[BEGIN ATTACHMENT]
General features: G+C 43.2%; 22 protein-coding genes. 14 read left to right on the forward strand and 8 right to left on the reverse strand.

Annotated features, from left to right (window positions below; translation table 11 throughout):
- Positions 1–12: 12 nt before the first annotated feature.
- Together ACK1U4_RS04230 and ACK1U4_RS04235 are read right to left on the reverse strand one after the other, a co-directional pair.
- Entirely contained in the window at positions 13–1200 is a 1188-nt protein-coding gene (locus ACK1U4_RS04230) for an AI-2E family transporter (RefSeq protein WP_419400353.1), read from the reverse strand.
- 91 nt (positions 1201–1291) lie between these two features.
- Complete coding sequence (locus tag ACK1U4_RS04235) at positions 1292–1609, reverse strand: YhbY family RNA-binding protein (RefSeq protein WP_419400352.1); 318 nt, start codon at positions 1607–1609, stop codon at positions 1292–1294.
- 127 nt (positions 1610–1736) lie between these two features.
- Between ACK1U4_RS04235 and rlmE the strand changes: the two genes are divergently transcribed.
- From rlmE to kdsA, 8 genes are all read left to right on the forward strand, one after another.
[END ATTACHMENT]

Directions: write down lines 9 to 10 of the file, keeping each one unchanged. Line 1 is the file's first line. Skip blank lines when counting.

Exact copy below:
- Between ACK1U4_RS04235 and rlmE the strand changes: the two genes are divergently transcribed.
- From rlmE to kdsA, 8 genes are all read left to right on the forward strand, one after another.